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IBM buys backup service provider Arsenal Digital for SaaS push

Dave Raffo, News Director
IBM today acquired one of the leading independent managed storage service providers, Arsenal Digital Solutions USA Inc., continuing the push of large storage vendors into the Storage as a Service (SaaS) market.

Arsenal Digital will join IBM's Business Continuity and Resiliency Services (BCRS) business unit, which is part of the IBM Global Technology Services division, when the deal closes, probably in the first quarter of 2008. Arsenal claims to have more than 20 PB of data under management. It sells services directly to customers, but also provides the technology that AT&T and other telecommunications companies rebrand as their service offerings. Arsenal claims more than 3,400 customers in 12 countries.

Seagate acquires e-discovery vendor

Also today, Seagate technology added to its services portfolio by acquiring e-discovery software vendor MetaLincs. MetaLincs will become part of Seagate's services group, and some of its features will integrate with EVault, a services provider and Arsenal competitor that Seagate bought for $185 million last January. Neither IBM nor Seagate disclosed the price of their acquisitions.

Service providers have been a hot target for acquisition-minded storage vendors this year. The deals began with Seagate's purchase of EVault and included EMC Corp.'s $76 million pickup of Berkeley Data Systems Inc., Autonomy Corp.'s $375 million acquisition of email archiving service provider Zantaz Inc., and a slew of Iron Mountain Corp.

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deals in e-discovery and records management, including a $158 million grab of e-discovery services firm Stratify Inc..

Mike Riegel, IBM's vice president of information protection services, said IBM evaluated several service providers but picked Arsenal mainly because its services are aimed at midsized and large companies, and because its architecture scales across a range of backup technologies. Arsenal's main services are ViaRemote, which is used to back up all of a company's data; ViaBack, for backing up mission-critical data; and ViaManage, for managing storage at the customer's site.

Forrester Research analyst Stephanie Balaouras said Arsenal is valuable for IBM because Arsenal offers customers the option to back up all their data to an offsite data center or back up locally to disk, and vault a second copy to the provider.

"They are a major player because they are both service provider and enabler," Balaouras said. "They have many of their own clients but a lot of telco players rebrand and resell Arsenal online backup services. I think their real value is that they know how to deliver SaaS – they can do multi-tenancy, billing, reporting and so on."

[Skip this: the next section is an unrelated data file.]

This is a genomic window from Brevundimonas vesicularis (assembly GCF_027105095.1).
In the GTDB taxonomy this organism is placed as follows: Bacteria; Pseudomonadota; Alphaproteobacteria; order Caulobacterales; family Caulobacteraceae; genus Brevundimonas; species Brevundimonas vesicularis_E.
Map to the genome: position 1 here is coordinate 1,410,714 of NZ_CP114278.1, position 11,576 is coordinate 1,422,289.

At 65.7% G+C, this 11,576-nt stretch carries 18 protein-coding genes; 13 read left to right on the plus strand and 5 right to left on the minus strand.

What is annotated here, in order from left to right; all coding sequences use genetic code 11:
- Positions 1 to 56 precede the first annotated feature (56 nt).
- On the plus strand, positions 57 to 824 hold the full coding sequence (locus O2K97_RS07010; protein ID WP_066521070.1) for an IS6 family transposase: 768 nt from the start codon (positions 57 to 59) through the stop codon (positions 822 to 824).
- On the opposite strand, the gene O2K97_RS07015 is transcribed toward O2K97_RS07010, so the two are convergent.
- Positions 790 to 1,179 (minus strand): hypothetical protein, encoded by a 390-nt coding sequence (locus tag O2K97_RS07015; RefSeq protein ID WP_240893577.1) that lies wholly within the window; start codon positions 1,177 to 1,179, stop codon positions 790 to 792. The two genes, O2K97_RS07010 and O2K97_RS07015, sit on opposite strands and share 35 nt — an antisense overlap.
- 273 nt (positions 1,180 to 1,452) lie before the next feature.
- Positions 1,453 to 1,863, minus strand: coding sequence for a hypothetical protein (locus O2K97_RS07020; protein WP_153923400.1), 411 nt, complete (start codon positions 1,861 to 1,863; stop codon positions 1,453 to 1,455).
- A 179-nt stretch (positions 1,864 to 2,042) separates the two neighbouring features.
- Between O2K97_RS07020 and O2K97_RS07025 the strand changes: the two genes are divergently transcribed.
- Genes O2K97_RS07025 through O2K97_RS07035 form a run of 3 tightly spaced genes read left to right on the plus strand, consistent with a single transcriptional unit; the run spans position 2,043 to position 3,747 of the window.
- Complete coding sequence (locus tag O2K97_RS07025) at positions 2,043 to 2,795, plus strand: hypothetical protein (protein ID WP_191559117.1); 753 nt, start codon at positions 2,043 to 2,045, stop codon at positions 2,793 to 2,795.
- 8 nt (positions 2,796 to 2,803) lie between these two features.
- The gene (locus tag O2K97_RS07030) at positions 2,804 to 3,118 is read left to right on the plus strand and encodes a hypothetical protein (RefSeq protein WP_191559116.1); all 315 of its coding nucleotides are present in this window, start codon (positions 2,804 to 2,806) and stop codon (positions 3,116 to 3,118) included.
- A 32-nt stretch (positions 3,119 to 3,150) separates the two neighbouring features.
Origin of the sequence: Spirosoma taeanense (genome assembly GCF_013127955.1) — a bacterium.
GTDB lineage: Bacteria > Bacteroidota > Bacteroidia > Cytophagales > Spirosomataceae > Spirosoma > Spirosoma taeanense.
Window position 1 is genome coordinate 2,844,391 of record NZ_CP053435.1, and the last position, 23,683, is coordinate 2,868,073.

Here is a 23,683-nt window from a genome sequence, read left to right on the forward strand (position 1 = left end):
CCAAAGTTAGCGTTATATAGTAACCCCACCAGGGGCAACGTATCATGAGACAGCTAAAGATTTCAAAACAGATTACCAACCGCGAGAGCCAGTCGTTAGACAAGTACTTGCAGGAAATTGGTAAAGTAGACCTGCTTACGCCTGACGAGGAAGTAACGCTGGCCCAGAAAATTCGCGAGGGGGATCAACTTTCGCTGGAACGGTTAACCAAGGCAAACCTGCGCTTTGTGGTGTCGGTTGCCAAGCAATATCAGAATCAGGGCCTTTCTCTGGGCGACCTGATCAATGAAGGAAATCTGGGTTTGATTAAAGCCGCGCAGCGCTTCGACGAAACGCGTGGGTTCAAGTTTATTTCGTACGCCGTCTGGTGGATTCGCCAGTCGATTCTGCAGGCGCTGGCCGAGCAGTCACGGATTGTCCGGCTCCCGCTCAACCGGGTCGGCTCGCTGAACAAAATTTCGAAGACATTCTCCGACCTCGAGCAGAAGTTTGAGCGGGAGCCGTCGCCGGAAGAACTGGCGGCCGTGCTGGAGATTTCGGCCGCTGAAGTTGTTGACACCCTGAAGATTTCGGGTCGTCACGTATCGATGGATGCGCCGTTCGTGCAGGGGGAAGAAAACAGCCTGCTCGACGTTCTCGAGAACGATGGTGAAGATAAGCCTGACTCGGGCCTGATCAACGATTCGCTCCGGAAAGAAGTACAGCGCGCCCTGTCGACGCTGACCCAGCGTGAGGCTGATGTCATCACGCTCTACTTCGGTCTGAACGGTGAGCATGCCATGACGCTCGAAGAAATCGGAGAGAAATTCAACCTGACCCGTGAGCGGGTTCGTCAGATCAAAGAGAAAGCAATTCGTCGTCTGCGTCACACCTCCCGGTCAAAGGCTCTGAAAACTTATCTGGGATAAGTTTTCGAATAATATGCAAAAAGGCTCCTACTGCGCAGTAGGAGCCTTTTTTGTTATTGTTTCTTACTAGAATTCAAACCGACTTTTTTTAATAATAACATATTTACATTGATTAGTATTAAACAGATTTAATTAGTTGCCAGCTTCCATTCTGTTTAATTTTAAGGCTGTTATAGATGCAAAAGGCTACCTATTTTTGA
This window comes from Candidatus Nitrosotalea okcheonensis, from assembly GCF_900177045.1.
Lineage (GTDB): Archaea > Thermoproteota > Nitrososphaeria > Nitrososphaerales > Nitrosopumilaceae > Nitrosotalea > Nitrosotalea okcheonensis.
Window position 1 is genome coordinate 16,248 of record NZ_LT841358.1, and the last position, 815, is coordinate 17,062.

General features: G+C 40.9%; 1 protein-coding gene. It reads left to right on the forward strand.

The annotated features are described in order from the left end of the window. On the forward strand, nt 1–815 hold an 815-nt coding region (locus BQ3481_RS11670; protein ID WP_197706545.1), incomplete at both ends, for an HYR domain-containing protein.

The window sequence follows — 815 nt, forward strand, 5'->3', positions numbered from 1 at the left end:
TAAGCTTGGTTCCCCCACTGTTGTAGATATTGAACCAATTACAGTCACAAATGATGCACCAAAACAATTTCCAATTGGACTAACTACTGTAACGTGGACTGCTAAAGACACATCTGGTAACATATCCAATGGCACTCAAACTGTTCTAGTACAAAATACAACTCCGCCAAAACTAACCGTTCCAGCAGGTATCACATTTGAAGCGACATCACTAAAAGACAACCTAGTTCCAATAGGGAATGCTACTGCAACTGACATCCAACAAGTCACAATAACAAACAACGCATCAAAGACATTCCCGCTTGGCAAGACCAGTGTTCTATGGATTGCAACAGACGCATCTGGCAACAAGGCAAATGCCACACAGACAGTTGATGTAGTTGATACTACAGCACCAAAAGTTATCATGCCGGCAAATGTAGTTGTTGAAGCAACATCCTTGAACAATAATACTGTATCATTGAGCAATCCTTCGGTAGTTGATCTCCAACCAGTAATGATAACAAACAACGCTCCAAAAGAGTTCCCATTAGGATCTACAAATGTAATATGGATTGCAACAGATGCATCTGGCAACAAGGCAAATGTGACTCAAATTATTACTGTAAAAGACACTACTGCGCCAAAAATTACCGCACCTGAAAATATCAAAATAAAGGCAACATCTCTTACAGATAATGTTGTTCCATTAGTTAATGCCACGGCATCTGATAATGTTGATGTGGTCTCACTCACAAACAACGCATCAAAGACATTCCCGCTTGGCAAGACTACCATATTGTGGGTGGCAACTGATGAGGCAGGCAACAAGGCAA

Balaouras also said the move was at least in part a reaction to EMC's acquiring Berkeley Data's Mozy online backup service. "I think [IBM] felt they probably needed to make an acquisition in this space in response to EMC's acquisition and also to get a footing in a critical market," she said. "Most SMBs will turn to online backup services and even large enterprises are very interested in online backup for PCs, and for remote office PCs and servers."

Riegel played down the comparison of Arsenal Digital's services to Mozy. "There's a real difference between offering somebody the ability to back up pictures and personal PCs, and protecting a company's critical information", he said.

Mozy does have a corporate backup service that includes General Electric Co. as a customer, however, and EMC has disclosed plans to offer SaaS and prepackaged versions of all its software.

Arsenal executive vice president Brian Reagan said he considers Seagate Evault and Iron Mountain Live Vault his major competitors. Riegel said Arsenal's 100 employees will join IBM, and Arsenal CEO Frank Brick will head the data continuity business in the information protection services group.

Arsenal Digital raised $86 million in equity and debt funding since it was founded in 1998, with its last funding round coming in 2003. Reagan said the company is profitable.

Seagate's latest target is a smaller, less mature company. MetaLincs has 50 employees and fewer than 25 customers, according to Seagate Services Group senior vice president and general manager Mark Grace. Seagate will continue to offer MetaLincs as a licensed product but is looking to turn its technology into a services offering. Some of the e-discovery capabilities will be integrated into EVault's Pro Mail product, Grace said.

Grace heads the services company that Seagate operates as an independent unit inside the disk drive company. He said the division sprung up because Seagate sees a huge opportunity in SaaS, and will continue to shop.

"Seagate has mustered quite a bit of corporate dollars to put a stake in the ground here," Grace said. "We've made big bets and the growth we want to do will require some inorganic stuff, as well as organic growth too. We will be out there looking for the best building blocks."


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